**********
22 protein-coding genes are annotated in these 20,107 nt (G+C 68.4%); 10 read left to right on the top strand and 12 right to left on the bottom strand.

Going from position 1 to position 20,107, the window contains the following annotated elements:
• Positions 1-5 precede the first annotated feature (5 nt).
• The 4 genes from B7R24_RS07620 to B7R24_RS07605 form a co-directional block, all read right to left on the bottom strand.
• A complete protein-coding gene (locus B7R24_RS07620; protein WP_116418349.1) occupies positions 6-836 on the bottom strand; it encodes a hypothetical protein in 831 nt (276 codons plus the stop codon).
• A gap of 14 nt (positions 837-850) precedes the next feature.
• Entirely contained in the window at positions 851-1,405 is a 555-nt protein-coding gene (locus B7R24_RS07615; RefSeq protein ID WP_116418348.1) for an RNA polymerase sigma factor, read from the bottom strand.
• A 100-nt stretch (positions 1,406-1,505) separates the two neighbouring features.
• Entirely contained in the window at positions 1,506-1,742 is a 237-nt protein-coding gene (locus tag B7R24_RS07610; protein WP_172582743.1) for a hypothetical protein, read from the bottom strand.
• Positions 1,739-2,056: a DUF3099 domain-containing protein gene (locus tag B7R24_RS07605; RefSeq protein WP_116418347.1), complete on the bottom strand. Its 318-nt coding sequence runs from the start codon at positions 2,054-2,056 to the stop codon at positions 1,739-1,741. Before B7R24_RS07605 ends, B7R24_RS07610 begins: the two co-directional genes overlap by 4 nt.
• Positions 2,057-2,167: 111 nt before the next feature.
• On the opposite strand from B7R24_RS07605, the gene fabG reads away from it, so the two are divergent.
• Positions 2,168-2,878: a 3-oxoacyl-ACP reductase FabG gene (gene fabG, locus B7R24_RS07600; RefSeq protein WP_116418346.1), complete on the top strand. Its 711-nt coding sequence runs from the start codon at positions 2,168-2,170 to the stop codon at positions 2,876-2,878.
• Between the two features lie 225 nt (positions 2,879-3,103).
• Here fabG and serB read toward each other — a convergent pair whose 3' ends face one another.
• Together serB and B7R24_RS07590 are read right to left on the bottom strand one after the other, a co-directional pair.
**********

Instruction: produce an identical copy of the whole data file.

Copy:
22 protein-coding genes are annotated in these 20,107 nt (G+C 68.4%); 10 read left to right on the top strand and 12 right to left on the bottom strand.

Going from position 1 to position 20,107, the window contains the following annotated elements:
• Positions 1-5 precede the first annotated feature (5 nt).
• The 4 genes from B7R24_RS07620 to B7R24_RS07605 form a co-directional block, all read right to left on the bottom strand.
• A complete protein-coding gene (locus B7R24_RS07620; protein WP_116418349.1) occupies positions 6-836 on the bottom strand; it encodes a hypothetical protein in 831 nt (276 codons plus the stop codon).
• A gap of 14 nt (positions 837-850) precedes the next feature.
• Entirely contained in the window at positions 851-1,405 is a 555-nt protein-coding gene (locus B7R24_RS07615; RefSeq protein ID WP_116418348.1) for an RNA polymerase sigma factor, read from the bottom strand.
• A 100-nt stretch (positions 1,406-1,505) separates the two neighbouring features.
• Entirely contained in the window at positions 1,506-1,742 is a 237-nt protein-coding gene (locus tag B7R24_RS07610; protein WP_172582743.1) for a hypothetical protein, read from the bottom strand.
• Positions 1,739-2,056: a DUF3099 domain-containing protein gene (locus tag B7R24_RS07605; RefSeq protein WP_116418347.1), complete on the bottom strand. Its 318-nt coding sequence runs from the start codon at positions 2,054-2,056 to the stop codon at positions 1,739-1,741. Before B7R24_RS07605 ends, B7R24_RS07610 begins: the two co-directional genes overlap by 4 nt.
• Positions 2,057-2,167: 111 nt before the next feature.
• On the opposite strand from B7R24_RS07605, the gene fabG reads away from it, so the two are divergent.
• Positions 2,168-2,878: a 3-oxoacyl-ACP reductase FabG gene (gene fabG, locus B7R24_RS07600; RefSeq protein WP_116418346.1), complete on the top strand. Its 711-nt coding sequence runs from the start codon at positions 2,168-2,170 to the stop codon at positions 2,876-2,878.
• Between the two features lie 225 nt (positions 2,879-3,103).
• Here fabG and serB read toward each other — a convergent pair whose 3' ends face one another.
• Together serB and B7R24_RS07590 are read right to left on the bottom strand one after the other, a co-directional pair.